COVID-19 will leave a permanent mark on health care

By Alex Branch

 B3f0263.jpg

The COVID-19 pandemic could cause lasting fundamental changes to the U.S. health care system, including how and where patients receive care, said an HSC Fort Worth expert in Health Behavior and Health Systems.

“Unlike some countries, we have not experienced a hard reset of our healthcare system,” said Thaddeus Miller, PhD, Associate Professor in the School of Public Health. “When that happens, it’s usually only because you are forced to do it. This may force us to do it.”

The final result of those changes is still as uncertain as the novel coronavirus itself. Health providers, hospitals, insurers and health regulators are scrambling to navigate the crisis.

Small practices already feel the economic impact of patients no longer coming in for routine seasonal illnesses. Medicaid will likely soon feel the strain of millions of Americans losing health benefits as they lose their jobs. Health services are being provided in nontraditional settings like drive-through test sites.

Meanwhile, long-standing rules have changed to give the healthcare system flexibility, allowing hospitals to provide care outside its walls, letting resident doctors perform more duties and eliminating some paperwork requirements so providers can spend more time with patients.

“The health care industry, like any other industry, is adapting to COVID-19,” Dr. Miller said. “Just like in other industries, some of the effects and innovations will probably become permanent.”

Virtual-care services – providers and patients interacting by webcam, for example – has flourished as patients are encouraged to stay home and not visit doctor’s offices. One previous drawback to virtual care was that it was often more difficult for providers to get reimbursed for the care they provide.

“Once people get used to something, it’s hard to take it away,” Dr. Miller said. “Some changes to reimbursements have already been for virtual care due to COVID-19, but making it work long-term for the patient and provider will probably be necessary.”

Changes in patient behavior, however, could alter the landscape of smaller, physician-owned practices. Without patients coming in for non-emergent illnesses and with prohibitions on many elective procedures, business has plummeted.

“A small physician’s office operates essentially like any small business – last month’s appointments are this month’s cash flow,” Dr. Miller said. “Patients are no longer coming in to be seen for routine illnesses. If you are a big practice with deep pockets, you’ll make it. A small practice might not.”

Changes in behavioral determinants for health could make us better off from a population health perspective. People eating healthy home-cooked meals, taking family walks and commuting less during social distancing might realize they feel great.

“My family, for example, hasn’t darkened the door of a fast food restaurant in weeks,” Dr. Miller said. “We’re cooking at home and taking walks together. Most of us are probably healthier now than we were two or three weeks ago.”

The long-term health repercussions for survivors of COVID-19 are not yet known but could have a significant impact on the health care system. Studies of survivors of the SARS pandemic, which infected about 8,000 people in 2002 and 2003 and shares similarities with the novel coronavirus behind COVID-19, found that many of them experienced long-term health effects.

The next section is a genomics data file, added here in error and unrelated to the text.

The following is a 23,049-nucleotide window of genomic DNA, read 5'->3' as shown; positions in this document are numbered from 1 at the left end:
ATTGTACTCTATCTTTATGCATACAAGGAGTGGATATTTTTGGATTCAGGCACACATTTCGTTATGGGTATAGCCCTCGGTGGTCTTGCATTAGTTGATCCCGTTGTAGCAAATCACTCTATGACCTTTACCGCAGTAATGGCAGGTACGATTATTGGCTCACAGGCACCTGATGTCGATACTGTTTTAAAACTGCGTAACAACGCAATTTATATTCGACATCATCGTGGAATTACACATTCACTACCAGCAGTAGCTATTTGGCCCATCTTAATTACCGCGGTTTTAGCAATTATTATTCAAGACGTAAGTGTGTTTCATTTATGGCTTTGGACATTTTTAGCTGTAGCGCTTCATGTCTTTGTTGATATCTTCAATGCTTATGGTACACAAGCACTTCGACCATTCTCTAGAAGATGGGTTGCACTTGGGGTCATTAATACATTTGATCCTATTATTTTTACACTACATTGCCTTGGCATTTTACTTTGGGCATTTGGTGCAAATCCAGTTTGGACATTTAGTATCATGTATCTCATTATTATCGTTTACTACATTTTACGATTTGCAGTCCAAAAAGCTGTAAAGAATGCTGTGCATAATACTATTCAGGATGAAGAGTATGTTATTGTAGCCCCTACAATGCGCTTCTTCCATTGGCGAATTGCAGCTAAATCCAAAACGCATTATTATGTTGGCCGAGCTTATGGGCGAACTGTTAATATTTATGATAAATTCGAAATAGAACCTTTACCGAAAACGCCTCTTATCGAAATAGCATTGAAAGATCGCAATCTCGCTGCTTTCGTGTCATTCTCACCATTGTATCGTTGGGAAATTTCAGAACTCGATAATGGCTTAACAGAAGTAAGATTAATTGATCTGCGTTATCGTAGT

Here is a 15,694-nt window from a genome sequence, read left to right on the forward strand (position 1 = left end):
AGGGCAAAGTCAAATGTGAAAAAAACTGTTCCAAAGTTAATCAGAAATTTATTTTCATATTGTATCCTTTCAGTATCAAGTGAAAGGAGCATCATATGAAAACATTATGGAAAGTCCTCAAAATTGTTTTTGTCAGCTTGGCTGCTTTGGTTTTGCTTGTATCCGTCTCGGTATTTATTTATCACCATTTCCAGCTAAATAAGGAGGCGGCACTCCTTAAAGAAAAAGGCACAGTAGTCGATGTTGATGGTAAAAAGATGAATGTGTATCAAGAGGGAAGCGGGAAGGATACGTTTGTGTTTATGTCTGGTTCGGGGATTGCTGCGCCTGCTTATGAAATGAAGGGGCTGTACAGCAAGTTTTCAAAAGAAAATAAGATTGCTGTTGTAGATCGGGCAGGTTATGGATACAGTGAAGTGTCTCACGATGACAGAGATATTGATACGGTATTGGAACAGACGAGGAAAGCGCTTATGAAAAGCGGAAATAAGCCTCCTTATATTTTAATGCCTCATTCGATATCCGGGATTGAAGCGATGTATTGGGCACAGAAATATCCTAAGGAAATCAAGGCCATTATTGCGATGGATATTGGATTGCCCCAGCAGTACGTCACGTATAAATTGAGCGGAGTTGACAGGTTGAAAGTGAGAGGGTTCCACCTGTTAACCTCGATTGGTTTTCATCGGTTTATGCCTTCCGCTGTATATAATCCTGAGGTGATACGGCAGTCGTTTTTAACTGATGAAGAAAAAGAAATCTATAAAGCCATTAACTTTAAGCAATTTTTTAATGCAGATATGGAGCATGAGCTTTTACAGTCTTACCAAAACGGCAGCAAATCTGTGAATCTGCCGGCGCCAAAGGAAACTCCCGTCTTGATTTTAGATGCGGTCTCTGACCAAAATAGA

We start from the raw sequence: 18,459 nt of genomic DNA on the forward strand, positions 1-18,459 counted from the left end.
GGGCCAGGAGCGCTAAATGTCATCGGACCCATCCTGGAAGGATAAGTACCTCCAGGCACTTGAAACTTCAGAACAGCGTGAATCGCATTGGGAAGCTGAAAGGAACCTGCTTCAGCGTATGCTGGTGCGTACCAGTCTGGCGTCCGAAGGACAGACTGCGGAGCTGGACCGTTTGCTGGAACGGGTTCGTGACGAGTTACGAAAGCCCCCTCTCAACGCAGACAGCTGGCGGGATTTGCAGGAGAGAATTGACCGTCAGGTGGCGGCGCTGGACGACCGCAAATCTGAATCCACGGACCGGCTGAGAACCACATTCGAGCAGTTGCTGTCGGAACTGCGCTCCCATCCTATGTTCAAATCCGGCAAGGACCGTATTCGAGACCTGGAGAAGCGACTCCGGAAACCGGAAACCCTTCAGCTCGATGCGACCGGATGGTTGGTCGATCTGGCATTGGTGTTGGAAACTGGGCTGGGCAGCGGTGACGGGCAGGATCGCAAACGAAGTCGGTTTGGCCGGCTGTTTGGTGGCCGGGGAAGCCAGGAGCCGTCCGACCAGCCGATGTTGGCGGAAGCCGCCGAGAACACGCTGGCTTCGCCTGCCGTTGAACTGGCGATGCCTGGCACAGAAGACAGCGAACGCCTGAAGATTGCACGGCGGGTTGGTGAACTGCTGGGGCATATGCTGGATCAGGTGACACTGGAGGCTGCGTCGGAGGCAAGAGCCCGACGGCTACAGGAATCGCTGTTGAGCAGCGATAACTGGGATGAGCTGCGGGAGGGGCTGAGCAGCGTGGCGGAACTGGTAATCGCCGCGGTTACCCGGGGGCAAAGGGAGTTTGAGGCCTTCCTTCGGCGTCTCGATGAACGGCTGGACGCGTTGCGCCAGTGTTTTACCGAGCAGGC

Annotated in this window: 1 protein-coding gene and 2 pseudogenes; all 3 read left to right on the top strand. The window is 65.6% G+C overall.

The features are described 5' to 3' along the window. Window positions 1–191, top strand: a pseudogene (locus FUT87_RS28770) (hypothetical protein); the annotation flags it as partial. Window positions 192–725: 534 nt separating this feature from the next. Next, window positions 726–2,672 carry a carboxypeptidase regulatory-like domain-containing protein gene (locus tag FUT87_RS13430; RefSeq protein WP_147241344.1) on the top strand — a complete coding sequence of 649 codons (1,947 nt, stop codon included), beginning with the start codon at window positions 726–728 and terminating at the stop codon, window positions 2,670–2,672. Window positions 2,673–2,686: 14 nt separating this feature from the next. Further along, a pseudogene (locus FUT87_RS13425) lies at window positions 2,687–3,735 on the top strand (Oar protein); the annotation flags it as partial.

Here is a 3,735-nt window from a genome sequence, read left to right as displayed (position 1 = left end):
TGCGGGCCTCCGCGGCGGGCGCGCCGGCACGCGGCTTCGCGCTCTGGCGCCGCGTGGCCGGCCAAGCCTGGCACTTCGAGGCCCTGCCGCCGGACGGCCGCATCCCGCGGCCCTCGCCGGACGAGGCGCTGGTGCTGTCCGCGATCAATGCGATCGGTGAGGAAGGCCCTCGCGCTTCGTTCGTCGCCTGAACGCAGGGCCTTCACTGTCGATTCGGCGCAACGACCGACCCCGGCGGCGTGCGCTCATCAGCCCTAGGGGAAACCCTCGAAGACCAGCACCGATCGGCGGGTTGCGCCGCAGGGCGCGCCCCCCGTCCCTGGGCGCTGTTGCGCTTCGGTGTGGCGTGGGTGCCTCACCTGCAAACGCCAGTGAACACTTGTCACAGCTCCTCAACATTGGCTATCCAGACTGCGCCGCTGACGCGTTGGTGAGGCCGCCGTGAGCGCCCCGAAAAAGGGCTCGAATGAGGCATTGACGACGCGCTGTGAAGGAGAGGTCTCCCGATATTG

There are already almost 1 million confirmed cases of COVID-19 worldwide and that figure will continue to soar. If the disease leaves survivors with long-term respiratory problems or other ill effects, the healthcare system would have to adjust for that.

“I was telling my 17-year-old daughter recently that she will remember a ‘before’ COVID-19 and an ‘after” COVID-19,” Dr. Miller said. “Good or bad, changes are coming. Healthcare is no different.”

 

Recent News

Screenshot 2024 06 20 At 3.45.01 pm
  • Our People
|Jun 20, 2024

From sacrifice to success: a journey through physical therapy school

Ancelmo Mojarro came to Fort Worth to study. The Tyler native knew he wanted to be a physical therapist early on his undergraduate days. He embarked on his path to physical therapy a decade ago, inspired by a friend's suggestion amidst his quest to find his calling in the medical field. “I starte...
Garciarosanski
  • Our People
|Jun 20, 2024

HSC pro bono physical therapy program offers hope

For 70-year-old Beverly Rozanski, the journey to improved health has been long and challenging. Raised in Michigan, Rozanski spent her childhood and early adult years struggling with physical challenges that made even the simplest tasks seem insurmountable. However, her discovery of a pro bono p...
Mills John
  • Our People
|Jun 20, 2024

Team of experts from HSC and TCOM develop a national position statement for NCCHC on care for aging patients in correctional facilities

Addressing an overlooked and sometimes neglected patient population, a group of experts from The University of North Texas Health Science Center at Fort Worth partnered with the National Commission on Correctional Health Care to write a “Care for Aging Patients in the Correctional Setting” posit...
Jennifer Fix 2 Purple
  • Education
|Jun 18, 2024

Pharmacy technician shortage driving force behind new, online prep course

A self-paced, online Pharmacy Technician Preparation Course is now being offered through The University of North Texas Health Science Center at Fort Worth as a way to help combat the shortage of pharmacy technicians at hospitals, health systems and retail pharmacies. Recognized by the Pharmacy Tech...